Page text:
“We’re trying to engage the people for whom America has been home for many, many generations,” she says. “We are part of the long-term history of America.”
Such examples serve as a counterpoint to the kind of negativity seen in the political arena,” she says. “We too are second and third-generation Americans, so we don’t want being Muslim to be seen as one or the other.”
Allies in politics and mainstream media can help disburse more information on distinctive and innovative Muslims in boardrooms across the country. But an active approach takes more than relying on the conventional. The work of Muslim journalists in the mainstream, Goatmilk, CAMP’s website, and Islamic faith-based publications offer an outlet. But increasing use of the Internet and social networking can lend any person a voice.
“Our story is not only going to be told through a writer in ‘The Guardian’ or the writer of a play, but by engaging our coworkers, our employees, and those who fill classrooms,” Iqbal says. “If we don’t proactively bum-rush the show and grab the microphone, write or tell our stories, and form a narrative, then our stories will be told for us, by others.”
#b#About the Writer#/b#
Rikki N. Massand is not Muslim. He is Indian, though, as Zeba Iqbal, one of two people he interviewed for the above story shows, the two are not mutually exclusive.
Though Massand was born in the United States, his heritage (and much of his family) is based in India.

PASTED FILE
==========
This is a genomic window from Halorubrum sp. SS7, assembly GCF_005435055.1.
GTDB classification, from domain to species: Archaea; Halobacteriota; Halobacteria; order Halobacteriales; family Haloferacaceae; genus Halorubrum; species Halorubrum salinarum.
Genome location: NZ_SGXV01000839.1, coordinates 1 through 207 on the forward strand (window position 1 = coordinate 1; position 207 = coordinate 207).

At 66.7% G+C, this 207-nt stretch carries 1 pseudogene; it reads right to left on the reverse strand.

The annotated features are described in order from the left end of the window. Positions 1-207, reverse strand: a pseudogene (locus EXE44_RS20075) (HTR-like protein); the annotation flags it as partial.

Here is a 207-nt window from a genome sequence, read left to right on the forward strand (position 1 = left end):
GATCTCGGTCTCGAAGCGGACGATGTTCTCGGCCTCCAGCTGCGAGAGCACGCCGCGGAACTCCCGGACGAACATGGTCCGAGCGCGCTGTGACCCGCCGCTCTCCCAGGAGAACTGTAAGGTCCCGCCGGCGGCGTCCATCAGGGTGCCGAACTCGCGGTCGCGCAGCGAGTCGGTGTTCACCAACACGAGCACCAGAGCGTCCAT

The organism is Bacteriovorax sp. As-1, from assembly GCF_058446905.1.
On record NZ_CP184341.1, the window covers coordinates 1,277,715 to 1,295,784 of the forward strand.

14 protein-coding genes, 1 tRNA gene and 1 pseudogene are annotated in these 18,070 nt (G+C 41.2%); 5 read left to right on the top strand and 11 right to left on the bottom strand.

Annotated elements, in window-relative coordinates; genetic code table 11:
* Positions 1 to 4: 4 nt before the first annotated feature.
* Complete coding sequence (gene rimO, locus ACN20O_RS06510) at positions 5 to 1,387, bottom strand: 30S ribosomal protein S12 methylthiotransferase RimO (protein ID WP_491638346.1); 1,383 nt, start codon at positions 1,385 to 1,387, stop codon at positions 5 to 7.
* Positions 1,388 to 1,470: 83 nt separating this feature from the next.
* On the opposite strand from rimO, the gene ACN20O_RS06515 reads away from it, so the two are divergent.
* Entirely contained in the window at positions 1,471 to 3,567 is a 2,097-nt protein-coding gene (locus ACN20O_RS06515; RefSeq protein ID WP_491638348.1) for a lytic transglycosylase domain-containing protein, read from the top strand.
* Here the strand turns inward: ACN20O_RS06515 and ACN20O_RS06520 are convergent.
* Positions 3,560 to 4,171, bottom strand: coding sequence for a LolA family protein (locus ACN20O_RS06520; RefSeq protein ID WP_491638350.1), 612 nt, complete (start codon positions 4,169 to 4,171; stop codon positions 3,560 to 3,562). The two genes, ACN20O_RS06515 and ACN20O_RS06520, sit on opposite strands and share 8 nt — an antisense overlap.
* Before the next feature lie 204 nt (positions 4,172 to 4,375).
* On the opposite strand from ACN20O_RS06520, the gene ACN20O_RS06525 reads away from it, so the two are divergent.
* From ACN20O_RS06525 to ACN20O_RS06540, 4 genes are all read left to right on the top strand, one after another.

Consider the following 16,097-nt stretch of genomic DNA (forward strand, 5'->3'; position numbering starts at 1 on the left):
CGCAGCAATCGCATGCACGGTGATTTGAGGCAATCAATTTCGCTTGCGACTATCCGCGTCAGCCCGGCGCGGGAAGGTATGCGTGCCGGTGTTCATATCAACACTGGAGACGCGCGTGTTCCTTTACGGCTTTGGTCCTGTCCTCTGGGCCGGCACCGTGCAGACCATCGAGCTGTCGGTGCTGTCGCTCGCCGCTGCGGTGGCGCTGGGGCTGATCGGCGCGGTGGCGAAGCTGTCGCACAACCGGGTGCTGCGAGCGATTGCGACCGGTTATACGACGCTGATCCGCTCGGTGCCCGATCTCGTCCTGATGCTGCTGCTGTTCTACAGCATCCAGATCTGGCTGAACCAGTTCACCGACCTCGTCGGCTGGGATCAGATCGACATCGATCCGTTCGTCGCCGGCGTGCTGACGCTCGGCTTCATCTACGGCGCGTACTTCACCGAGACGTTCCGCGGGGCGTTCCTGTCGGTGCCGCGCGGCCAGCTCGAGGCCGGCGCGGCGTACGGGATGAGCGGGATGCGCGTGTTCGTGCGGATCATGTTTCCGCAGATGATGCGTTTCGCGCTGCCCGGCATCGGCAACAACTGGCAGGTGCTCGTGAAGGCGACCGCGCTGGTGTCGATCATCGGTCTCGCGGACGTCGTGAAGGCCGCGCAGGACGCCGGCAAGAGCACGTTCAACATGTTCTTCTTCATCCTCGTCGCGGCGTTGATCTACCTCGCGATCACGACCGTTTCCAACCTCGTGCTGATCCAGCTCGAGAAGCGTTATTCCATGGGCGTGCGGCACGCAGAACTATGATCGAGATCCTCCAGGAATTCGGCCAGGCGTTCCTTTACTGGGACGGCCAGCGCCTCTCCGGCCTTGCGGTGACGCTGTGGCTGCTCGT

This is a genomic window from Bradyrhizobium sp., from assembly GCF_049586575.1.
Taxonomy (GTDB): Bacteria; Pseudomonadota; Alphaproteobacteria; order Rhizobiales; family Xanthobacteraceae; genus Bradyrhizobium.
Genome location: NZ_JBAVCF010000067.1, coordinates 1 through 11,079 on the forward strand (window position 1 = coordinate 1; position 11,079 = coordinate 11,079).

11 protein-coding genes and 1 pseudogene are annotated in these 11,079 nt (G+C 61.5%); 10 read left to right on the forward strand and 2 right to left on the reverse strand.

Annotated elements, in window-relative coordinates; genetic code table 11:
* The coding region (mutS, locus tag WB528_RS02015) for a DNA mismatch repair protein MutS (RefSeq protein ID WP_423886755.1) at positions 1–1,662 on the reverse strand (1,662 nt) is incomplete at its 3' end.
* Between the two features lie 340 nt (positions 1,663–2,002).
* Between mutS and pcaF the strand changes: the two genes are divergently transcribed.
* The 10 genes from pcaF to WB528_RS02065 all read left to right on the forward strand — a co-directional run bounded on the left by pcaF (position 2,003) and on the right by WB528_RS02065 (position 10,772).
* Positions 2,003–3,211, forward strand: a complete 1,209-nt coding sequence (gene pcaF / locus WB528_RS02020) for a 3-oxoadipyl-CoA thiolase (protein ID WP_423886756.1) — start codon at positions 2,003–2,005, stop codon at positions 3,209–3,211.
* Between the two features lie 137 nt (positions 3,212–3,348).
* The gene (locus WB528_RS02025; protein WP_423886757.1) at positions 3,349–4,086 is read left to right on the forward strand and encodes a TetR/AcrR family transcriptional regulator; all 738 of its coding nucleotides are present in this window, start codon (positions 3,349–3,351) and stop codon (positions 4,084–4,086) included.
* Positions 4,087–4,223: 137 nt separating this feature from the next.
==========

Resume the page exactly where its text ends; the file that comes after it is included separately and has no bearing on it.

His family and friends, he says, encompass the panoply of races and religions including Sikhism, Zoroastrianism, Hinduism, Islam, Buddhism, and Christianity.
Massand, 30, lives in Somerset with his wife and two daughters, Shakira and Desiré. His father is an architect and engineer who started his own business (Massand Engineering in New York) in the 1970s and has worked on such projects as the Verrazano Bridge, the Williamsburg Bridge, and terminals at JFK airport.
His mother, who studied economics in Mumbai and the United Kingdom, is the CFO of the company. His sister also works for the family business, as its chief marketing officer, though she does so from Mumbai, where she lives with her husbnd and three children.
Massand earned his bachelor’s in communications from St. John’s University and his master’s in journalism from Quinnipiac. He began his career as a sports reporter in 2005 and later became a correspondent for AsianWeek and Hyphen magazine.
He then became the first U.S. Correspondent for China Daily, China’s English language newspaper.
He currently is working on his second master’s degree.
Moreover, he is aware of the ghosts of 9/11 and the perceptions many people have about those who look like the men responsible for that day. In the days that followed 9/11 some friends who share some physical characteristics with Massand “told me, with half a smirk, ‘They think we did this,’” he says. “There was the acknowledgement of the ridiculous notion that people are too ignorant to know who’s who. The guys I was hanging out with were from Trinidad. The sentiment remains a decade later.”